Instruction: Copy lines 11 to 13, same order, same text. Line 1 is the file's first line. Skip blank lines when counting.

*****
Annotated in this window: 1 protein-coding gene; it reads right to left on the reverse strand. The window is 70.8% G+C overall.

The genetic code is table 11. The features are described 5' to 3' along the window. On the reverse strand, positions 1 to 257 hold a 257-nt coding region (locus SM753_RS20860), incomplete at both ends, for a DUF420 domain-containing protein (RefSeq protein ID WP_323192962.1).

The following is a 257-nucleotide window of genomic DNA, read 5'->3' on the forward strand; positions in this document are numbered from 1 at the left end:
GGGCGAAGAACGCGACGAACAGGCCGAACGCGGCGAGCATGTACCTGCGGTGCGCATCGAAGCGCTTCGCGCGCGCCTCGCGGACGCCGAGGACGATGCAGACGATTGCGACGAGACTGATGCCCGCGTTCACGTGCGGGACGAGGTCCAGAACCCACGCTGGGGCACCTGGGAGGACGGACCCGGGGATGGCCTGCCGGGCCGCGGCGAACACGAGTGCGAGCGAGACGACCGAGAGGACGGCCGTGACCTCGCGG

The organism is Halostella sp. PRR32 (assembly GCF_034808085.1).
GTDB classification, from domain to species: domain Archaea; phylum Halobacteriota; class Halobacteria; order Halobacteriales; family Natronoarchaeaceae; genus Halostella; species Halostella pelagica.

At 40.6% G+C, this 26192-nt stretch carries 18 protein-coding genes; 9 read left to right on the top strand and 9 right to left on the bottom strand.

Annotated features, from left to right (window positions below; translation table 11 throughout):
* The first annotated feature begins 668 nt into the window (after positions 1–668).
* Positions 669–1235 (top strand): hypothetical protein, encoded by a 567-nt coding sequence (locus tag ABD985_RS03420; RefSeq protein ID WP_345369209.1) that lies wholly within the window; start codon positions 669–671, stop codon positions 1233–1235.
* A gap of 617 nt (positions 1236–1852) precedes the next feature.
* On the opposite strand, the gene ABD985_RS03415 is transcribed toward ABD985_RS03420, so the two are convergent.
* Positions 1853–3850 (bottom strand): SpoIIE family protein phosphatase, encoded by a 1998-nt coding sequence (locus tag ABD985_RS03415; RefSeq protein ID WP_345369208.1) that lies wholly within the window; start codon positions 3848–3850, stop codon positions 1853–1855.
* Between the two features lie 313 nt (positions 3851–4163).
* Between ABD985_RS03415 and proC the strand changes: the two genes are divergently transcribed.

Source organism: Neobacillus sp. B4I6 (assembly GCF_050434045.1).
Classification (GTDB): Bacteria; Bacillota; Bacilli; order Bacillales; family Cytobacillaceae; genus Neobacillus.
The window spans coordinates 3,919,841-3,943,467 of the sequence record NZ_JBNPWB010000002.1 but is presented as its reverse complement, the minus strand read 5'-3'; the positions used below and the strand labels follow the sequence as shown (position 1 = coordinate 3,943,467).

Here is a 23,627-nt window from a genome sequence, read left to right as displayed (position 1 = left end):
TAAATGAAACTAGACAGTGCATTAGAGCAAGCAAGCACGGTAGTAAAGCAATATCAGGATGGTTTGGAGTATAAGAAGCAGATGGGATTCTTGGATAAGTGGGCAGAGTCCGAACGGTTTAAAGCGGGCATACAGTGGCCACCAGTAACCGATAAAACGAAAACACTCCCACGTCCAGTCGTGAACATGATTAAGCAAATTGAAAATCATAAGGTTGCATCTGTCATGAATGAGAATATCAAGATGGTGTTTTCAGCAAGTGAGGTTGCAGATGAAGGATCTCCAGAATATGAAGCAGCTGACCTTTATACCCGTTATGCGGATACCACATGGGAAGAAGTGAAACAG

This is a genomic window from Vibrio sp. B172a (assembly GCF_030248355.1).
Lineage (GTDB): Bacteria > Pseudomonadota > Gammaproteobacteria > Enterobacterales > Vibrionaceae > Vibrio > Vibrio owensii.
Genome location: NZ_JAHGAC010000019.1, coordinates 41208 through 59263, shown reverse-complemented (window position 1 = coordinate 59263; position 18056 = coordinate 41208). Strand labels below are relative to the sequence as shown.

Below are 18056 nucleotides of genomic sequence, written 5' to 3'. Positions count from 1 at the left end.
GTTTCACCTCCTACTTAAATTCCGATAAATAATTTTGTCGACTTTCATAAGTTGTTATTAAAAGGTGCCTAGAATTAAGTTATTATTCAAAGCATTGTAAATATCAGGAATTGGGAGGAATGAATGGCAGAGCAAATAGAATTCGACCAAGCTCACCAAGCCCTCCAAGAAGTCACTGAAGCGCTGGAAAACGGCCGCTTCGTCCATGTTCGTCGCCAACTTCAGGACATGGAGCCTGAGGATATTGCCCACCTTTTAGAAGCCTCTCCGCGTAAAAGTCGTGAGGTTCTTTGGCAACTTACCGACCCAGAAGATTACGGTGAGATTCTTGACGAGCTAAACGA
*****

* A gap of 617 nt (positions 1236–1852) precedes the next feature.
* On the opposite strand, the gene ABD985_RS03415 is transcribed toward ABD985_RS03420, so the two are convergent.
* Positions 1853–3850 (bottom strand): SpoIIE family protein phosphatase, encoded by a 1998-nt coding sequence (locus tag ABD985_RS03415; RefSeq protein ID WP_345369208.1) that lies wholly within the window; start codon positions 3848–3850, stop codon positions 1853–1855.